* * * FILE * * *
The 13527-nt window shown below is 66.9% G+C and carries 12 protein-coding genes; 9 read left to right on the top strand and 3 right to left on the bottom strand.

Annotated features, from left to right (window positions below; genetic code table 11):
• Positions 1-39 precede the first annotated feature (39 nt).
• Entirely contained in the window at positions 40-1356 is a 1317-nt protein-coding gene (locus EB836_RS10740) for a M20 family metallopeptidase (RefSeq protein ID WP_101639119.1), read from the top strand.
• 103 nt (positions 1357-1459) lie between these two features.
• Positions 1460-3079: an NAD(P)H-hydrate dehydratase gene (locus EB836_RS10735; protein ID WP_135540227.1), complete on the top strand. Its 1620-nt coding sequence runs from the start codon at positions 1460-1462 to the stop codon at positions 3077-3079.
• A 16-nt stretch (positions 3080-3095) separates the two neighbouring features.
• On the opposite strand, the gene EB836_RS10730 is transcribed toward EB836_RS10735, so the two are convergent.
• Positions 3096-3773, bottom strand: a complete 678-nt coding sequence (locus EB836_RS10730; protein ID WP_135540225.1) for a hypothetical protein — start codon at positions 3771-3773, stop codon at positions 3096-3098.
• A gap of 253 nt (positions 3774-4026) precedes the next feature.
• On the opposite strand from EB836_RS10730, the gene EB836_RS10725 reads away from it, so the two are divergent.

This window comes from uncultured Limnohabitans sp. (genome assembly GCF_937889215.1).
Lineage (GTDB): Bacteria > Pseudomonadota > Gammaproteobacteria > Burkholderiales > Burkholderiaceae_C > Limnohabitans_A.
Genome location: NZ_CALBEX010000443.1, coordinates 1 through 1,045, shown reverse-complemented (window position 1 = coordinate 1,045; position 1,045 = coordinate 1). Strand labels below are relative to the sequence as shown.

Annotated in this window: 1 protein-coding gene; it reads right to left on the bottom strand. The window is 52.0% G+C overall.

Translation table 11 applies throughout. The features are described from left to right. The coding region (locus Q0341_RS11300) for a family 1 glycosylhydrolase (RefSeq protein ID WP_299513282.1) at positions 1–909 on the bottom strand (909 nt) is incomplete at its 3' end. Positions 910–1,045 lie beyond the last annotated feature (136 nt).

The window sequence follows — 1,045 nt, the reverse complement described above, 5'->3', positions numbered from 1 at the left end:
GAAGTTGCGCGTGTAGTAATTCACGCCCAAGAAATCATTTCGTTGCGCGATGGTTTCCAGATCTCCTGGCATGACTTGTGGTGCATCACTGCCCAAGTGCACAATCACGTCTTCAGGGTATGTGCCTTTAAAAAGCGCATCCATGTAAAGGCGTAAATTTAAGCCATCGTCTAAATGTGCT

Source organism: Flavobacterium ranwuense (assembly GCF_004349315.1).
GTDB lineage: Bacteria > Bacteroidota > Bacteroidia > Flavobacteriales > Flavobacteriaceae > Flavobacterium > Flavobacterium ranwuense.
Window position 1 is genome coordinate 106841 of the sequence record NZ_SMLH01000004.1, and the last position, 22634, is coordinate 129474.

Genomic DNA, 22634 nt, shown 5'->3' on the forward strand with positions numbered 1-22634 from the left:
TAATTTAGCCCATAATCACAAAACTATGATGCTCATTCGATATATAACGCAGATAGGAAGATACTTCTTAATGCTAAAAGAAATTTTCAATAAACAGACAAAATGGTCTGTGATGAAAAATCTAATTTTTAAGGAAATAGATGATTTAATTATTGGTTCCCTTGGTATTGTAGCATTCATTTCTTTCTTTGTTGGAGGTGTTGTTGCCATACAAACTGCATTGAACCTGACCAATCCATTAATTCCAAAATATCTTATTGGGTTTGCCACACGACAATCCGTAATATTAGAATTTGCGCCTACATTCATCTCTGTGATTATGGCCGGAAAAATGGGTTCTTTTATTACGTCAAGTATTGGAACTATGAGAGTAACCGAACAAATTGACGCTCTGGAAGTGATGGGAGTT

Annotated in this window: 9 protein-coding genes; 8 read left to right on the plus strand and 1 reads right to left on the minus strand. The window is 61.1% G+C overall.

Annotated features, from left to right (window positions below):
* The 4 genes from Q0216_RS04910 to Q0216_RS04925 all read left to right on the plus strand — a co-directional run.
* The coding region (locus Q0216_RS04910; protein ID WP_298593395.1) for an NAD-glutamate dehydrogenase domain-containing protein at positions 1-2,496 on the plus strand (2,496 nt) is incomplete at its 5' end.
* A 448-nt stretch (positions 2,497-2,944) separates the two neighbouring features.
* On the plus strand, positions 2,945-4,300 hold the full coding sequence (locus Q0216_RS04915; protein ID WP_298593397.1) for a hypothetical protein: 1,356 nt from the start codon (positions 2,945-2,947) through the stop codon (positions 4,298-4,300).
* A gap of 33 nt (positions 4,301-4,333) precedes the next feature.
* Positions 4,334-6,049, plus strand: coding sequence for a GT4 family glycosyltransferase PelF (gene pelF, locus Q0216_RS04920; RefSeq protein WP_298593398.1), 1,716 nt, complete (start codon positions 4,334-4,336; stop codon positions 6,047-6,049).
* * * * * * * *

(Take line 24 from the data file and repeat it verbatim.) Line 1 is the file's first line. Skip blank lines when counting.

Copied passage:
Annotated in this window: 9 protein-coding genes; 8 read left to right on the plus strand and 1 reads right to left on the minus strand. The window is 61.1% G+C overall.